4. Uncontrolled hypertension (≥160/>90 mmHg)
5. Signs or symptoms of alcohol or substance dependence
6. Refusal to be randomized
7. Lack of transportation to the trial
8. Unable to commit to attending 80% or more of the sessions
30-s STS 30-s Sit to Stand Test, HL hearing loss
  • Self-report less than 150 min per week of physical activity [ 33]
  • Have not participated in any organized exercise program for at least 6 months
  • Are available and willing to attend at least 80% of the 10-week sessions in addition to completing baseline and final assessments, will be invited for final eligibility assessment

Final eligibility assessment

Final eligibility assessment (functional fitness testing) and baseline questionnaire completion will take place at the trial site (a local YMCA site) and be performed by members of the trained research team after signed informed consent has been obtained.


Participants will be randomized (Stata® (StataCorp. 2013. Stata Statistical Software: Release 13, College Station, TX, USA: StataCorp LP) by an independent statistician (JS) into two groups, using permuted blocks of random sizes, stratifying on gender and age (below 73 years/73+ years) to ensure even distribution of these variables. The block sizes will not be disclosed to ensure concealment [ 34, 35]. When either of a couple is randomized to a different group (one to the control group and one to the intervention group), a fair coin toss will be used to decide which group they will both be assigned to (heads = control; tails = intervention). The randomization sequence will be concealed from the researchers who will confirm consent and eligibility with participants before allocation is revealed. Participants will be enrolled and assigned to the time and day(s) of the week by the project coordinator in consideration of their personal schedules. It is not feasible to mask participants or researchers after group allocation as the intervention includes an exercise program and the control does not.

Research team development

The research team will include the PI, the PC, two to four students per semester and their faculty supervisors (CAJ, HM, DK, GJ, JL, M-AM) from medicine, psychology, nursing, human kinetics and social work, respectively. This research team will be responsible for pre-and post-intervention assessments and training students and staff to conduct sessions in either the intervention or the control group.


The trial will occur at different times on the same days for the intervention and the control groups. The intervention groups (GAR-SHE-exercise) will visit the YMCA twice a week (2 days apart) for 10 weeks. On the first visit each week they will attend a 1-h interactive GAR session (details of the session will be the same as for the control groups) and 90 min of exercise and walking. On their second visit each week they will attend a 1-h interactive SHE session followed by 90 min of exercise and walking. The exercise intervention will be offered to the control group after the RCT is completed (weeks 13–24). Control groups (GAR only) will attend a 1-h interactive GAR session at the YMCA once a week for 10 weeks. Trained students will help the PI to facilitate the GAR and SHE sessions. GAR sessions will be held in the same small, carpeted room and exercise sessions will occur in a small gym facilitated by a fitness instructor using a microphone and FM amplification system.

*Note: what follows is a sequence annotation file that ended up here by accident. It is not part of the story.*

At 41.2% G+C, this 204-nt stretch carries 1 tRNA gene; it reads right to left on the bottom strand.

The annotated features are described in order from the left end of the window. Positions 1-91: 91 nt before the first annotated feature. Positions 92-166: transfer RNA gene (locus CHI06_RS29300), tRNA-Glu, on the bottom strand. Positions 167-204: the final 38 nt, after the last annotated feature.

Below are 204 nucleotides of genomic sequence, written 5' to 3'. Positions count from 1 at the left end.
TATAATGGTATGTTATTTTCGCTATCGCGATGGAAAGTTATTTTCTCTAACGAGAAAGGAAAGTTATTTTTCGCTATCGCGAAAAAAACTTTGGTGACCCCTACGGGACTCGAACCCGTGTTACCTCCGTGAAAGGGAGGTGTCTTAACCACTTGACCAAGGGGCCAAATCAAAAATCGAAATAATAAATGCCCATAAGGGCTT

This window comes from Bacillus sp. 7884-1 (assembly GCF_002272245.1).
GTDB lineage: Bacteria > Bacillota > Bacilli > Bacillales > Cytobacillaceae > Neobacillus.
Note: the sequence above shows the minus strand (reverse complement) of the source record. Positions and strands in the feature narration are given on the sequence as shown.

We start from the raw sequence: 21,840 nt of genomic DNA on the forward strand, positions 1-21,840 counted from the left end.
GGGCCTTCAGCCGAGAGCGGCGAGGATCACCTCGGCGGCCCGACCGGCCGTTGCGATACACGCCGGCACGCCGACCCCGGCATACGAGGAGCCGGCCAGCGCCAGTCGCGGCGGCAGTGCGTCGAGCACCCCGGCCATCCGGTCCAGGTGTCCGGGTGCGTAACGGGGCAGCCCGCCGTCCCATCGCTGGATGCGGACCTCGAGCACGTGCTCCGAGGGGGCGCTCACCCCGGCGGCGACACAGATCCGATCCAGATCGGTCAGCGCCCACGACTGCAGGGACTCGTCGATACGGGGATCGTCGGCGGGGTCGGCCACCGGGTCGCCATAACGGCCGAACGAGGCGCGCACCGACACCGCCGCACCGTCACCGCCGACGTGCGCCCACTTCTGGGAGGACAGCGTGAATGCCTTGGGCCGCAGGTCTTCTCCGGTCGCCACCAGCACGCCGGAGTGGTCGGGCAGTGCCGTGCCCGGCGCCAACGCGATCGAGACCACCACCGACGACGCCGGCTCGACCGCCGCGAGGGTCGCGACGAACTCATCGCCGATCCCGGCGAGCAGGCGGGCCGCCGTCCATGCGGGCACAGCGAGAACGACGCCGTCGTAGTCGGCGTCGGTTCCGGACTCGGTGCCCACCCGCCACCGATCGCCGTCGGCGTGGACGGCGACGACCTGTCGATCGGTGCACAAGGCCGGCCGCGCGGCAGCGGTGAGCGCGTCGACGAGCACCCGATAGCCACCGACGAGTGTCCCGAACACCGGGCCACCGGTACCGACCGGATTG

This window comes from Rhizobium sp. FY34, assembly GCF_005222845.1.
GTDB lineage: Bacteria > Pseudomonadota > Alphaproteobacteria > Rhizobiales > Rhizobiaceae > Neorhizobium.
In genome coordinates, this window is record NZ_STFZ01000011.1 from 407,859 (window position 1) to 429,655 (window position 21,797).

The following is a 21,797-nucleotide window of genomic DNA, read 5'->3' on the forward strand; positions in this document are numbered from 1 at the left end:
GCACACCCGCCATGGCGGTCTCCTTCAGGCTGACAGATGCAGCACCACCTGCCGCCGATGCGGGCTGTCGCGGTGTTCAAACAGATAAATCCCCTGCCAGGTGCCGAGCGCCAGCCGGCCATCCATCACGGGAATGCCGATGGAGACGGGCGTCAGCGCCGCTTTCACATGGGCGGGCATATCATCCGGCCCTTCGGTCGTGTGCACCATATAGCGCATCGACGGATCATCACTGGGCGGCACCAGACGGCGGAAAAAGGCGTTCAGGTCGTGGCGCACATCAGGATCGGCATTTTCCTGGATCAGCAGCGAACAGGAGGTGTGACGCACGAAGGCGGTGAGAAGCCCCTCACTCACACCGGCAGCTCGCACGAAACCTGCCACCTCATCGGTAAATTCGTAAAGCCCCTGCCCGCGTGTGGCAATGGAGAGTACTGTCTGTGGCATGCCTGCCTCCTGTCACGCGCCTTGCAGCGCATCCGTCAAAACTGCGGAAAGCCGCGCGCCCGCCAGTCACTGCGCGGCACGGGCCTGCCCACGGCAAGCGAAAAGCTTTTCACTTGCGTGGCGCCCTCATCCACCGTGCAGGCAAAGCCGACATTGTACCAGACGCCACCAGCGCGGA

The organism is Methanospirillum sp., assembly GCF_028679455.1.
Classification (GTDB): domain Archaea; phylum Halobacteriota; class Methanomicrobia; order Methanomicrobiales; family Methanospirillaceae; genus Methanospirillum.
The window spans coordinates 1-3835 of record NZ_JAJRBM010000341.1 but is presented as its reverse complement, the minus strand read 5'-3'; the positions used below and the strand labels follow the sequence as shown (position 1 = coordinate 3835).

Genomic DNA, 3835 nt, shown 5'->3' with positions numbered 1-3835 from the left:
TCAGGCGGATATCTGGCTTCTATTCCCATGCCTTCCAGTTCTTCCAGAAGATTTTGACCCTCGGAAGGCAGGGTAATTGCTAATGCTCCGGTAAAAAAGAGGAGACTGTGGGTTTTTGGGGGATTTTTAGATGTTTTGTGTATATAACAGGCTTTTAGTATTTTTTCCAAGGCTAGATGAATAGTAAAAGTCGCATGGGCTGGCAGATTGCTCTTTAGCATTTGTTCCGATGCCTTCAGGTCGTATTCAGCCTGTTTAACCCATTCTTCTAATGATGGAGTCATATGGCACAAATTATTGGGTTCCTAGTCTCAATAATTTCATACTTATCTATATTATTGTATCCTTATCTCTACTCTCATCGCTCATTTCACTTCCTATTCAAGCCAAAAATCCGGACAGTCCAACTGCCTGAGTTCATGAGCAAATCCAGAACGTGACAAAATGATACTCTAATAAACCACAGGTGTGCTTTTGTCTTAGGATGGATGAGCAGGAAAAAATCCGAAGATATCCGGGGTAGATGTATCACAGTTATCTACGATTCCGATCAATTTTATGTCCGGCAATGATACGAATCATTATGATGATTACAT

GAR sessions

GAR sessions (control and intervention groups) will be guided by a modification of the GROUP program [ 36] ( http://​idainstitute.​com/​toolbox/​group/​). The GROUP program is an IDA Institute-sponsored, web-based, interactive video-enabled program that provides a step-by-step guide for implementing and facilitating GAR programs. The guide provides instructions and informational content/handouts of best practices informed by leading GAR experts along with ethnographic videos allowing facilitators to see GAR in action. In addition, an audiologist (CVB) will facilitate the GAR session on HAs and hearing assistive technology for all groups. GAR sessions will include ice-breaking activities, ground rules for participants, goal setting, multiple communication strategies, coping with HL, handling difficult listening situations, types and uses of hearing assistive technologies, local resources and “advocating for yourself and others with HL.” Psychosocial, mindfulness and stress-reduction strategies will also be included. Participants will engage in practical exercises to do as a group and at home. They will be encouraged to review their GAR handouts with their communication partners (CPs: spouse, significant other or friend). In addition to the weekly sessions, a single 3-h session will be scheduled to include participants’ CPs. In this session, participants and their communication partners will discuss their own communication challenges and together decide upon and practice relevant communication strategies.

Socialization/health education (SHE) sessions

The interactive SHE sessions (intervention group only) will begin with a physical activity goal-setting session while the subject matter of the remaining nine SHE sessions topic areas will be decided upon by trial participant consensus. As for the WTL program [ 28], these sessions will, for the most part, be developed and facilitated by the students although some invited speakers will facilitate sessions in their area of expertise.